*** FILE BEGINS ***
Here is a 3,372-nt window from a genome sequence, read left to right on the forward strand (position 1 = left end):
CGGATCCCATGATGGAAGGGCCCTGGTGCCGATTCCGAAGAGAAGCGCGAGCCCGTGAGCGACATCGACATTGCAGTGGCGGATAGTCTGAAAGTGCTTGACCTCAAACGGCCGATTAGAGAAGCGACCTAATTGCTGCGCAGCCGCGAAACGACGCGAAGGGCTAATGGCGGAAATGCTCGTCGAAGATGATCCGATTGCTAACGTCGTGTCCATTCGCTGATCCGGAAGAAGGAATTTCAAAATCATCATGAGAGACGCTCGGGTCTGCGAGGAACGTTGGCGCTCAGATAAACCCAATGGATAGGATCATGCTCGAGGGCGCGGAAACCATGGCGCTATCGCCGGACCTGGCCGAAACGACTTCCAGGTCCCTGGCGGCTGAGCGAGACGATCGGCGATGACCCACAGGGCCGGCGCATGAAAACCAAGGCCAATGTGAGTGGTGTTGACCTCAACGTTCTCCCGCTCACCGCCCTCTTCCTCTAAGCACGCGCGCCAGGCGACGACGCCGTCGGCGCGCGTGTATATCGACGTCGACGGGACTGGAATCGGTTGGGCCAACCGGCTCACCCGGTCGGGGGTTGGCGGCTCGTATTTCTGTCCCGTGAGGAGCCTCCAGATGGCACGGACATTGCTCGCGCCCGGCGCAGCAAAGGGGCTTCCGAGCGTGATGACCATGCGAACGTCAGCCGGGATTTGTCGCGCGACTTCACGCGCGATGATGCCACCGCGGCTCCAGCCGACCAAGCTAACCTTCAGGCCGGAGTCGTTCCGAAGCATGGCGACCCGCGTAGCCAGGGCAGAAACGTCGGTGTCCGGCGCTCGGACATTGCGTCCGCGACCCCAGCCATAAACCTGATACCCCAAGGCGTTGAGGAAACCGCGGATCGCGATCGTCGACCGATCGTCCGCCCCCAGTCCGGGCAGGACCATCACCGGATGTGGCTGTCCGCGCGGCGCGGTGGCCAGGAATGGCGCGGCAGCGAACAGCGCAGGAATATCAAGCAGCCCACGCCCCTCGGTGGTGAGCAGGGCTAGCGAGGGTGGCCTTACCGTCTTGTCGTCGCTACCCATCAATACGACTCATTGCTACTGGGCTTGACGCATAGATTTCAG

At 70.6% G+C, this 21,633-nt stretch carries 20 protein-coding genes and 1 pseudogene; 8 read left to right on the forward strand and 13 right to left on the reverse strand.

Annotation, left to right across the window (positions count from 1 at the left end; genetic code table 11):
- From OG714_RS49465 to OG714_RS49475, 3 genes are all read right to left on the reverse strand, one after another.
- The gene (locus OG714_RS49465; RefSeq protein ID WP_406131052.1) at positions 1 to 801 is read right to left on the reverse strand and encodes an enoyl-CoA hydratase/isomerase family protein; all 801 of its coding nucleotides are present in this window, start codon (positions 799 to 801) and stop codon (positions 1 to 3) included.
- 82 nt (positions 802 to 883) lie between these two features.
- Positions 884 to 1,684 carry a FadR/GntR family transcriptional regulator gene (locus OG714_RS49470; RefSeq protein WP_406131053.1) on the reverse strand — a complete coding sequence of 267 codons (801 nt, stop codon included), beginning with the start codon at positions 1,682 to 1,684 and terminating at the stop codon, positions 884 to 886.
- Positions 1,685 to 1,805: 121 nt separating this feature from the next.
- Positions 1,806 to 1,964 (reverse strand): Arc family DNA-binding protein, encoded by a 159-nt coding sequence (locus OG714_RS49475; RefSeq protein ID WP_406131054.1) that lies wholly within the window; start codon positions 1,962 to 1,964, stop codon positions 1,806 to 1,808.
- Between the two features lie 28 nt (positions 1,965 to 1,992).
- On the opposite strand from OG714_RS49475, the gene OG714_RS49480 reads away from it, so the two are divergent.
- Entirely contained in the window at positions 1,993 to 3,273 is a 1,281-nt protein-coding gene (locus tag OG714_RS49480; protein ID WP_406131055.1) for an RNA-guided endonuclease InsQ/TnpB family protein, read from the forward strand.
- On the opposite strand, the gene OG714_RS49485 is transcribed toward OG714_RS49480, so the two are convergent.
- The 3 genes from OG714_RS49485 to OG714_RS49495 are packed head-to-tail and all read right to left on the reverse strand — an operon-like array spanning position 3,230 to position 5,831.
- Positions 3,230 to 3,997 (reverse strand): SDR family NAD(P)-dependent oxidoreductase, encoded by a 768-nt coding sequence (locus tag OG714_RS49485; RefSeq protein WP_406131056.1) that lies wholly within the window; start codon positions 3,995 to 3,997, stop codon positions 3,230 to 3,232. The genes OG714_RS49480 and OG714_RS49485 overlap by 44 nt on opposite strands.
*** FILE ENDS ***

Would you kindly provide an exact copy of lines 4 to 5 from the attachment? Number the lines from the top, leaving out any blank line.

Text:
Annotation, left to right across the window (positions count from 1 at the left end; genetic code table 11):
- From OG714_RS49465 to OG714_RS49475, 3 genes are all read right to left on the reverse strand, one after another.